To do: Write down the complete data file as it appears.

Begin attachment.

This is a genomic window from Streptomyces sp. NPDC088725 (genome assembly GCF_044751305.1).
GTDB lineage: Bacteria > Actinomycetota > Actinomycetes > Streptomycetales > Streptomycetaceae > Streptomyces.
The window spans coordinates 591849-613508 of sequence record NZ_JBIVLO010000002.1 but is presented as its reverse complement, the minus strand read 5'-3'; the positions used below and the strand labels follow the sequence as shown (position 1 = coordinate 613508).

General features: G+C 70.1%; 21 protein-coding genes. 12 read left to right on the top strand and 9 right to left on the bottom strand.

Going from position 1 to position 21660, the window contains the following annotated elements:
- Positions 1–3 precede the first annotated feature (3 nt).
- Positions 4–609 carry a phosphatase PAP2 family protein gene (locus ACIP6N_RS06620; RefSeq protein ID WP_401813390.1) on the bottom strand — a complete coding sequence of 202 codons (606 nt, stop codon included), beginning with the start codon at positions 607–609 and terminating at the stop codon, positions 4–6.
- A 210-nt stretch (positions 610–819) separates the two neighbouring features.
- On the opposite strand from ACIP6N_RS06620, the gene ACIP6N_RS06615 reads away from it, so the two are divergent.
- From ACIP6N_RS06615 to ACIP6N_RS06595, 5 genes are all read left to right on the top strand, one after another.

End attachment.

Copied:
This is a genomic window from Streptomyces sp. NPDC088725 (genome assembly GCF_044751305.1).
GTDB lineage: Bacteria > Actinomycetota > Actinomycetes > Streptomycetales > Streptomycetaceae > Streptomyces.
The window spans coordinates 591849-613508 of sequence record NZ_JBIVLO010000002.1 but is presented as its reverse complement, the minus strand read 5'-3'; the positions used below and the strand labels follow the sequence as shown (position 1 = coordinate 613508).

General features: G+C 70.1%; 21 protein-coding genes. 12 read left to right on the top strand and 9 right to left on the bottom strand.

Going from position 1 to position 21660, the window contains the following annotated elements:
- Positions 1–3 precede the first annotated feature (3 nt).
- Positions 4–609 carry a phosphatase PAP2 family protein gene (locus ACIP6N_RS06620; RefSeq protein ID WP_401813390.1) on the bottom strand — a complete coding sequence of 202 codons (606 nt, stop codon included), beginning with the start codon at positions 607–609 and terminating at the stop codon, positions 4–6.
- A 210-nt stretch (positions 610–819) separates the two neighbouring features.
- On the opposite strand from ACIP6N_RS06620, the gene ACIP6N_RS06615 reads away from it, so the two are divergent.
- From ACIP6N_RS06615 to ACIP6N_RS06595, 5 genes are all read left to right on the top strand, one after another.